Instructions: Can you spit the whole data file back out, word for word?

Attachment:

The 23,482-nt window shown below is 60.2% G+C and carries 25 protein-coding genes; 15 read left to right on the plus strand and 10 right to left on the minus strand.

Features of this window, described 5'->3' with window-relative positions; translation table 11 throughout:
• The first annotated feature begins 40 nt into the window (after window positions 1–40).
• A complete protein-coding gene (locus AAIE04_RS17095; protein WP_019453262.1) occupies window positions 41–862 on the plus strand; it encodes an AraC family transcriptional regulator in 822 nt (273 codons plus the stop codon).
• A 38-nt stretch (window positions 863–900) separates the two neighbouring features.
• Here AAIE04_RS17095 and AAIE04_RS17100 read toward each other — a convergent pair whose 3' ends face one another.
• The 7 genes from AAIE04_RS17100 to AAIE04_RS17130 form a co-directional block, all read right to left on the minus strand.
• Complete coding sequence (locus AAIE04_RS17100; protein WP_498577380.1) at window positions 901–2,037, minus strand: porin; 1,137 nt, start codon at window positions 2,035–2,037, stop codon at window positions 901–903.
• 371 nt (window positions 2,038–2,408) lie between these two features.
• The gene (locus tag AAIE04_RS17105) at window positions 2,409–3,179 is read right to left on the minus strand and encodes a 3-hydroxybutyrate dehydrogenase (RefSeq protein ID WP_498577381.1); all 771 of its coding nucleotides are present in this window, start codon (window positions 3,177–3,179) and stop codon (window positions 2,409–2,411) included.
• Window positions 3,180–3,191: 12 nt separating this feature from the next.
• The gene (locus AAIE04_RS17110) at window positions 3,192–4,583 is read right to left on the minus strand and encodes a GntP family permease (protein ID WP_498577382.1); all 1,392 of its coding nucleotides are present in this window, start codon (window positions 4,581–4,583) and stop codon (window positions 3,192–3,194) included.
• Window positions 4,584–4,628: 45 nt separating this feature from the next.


The 23,482-nt window shown below is 60.2% G+C and carries 25 protein-coding genes; 15 read left to right on the plus strand and 10 right to left on the minus strand.

Features of this window, described 5'->3' with window-relative positions; translation table 11 throughout:
• The first annotated feature begins 40 nt into the window (after window positions 1–40).
• A complete protein-coding gene (locus AAIE04_RS17095; protein WP_019453262.1) occupies window positions 41–862 on the plus strand; it encodes an AraC family transcriptional regulator in 822 nt (273 codons plus the stop codon).
• A 38-nt stretch (window positions 863–900) separates the two neighbouring features.
• Here AAIE04_RS17095 and AAIE04_RS17100 read toward each other — a convergent pair whose 3' ends face one another.
• The 7 genes from AAIE04_RS17100 to AAIE04_RS17130 form a co-directional block, all read right to left on the minus strand.
• Complete coding sequence (locus AAIE04_RS17100; protein WP_498577380.1) at window positions 901–2,037, minus strand: porin; 1,137 nt, start codon at window positions 2,035–2,037, stop codon at window positions 901–903.
• 371 nt (window positions 2,038–2,408) lie between these two features.
• The gene (locus tag AAIE04_RS17105) at window positions 2,409–3,179 is read right to left on the minus strand and encodes a 3-hydroxybutyrate dehydrogenase (RefSeq protein ID WP_498577381.1); all 771 of its coding nucleotides are present in this window, start codon (window positions 3,177–3,179) and stop codon (window positions 2,409–2,411) included.
• Window positions 3,180–3,191: 12 nt separating this feature from the next.
• The gene (locus AAIE04_RS17110) at window positions 3,192–4,583 is read right to left on the minus strand and encodes a GntP family permease (protein ID WP_498577382.1); all 1,392 of its coding nucleotides are present in this window, start codon (window positions 4,581–4,583) and stop codon (window positions 3,192–3,194) included.
• Window positions 4,584–4,628: 45 nt separating this feature from the next.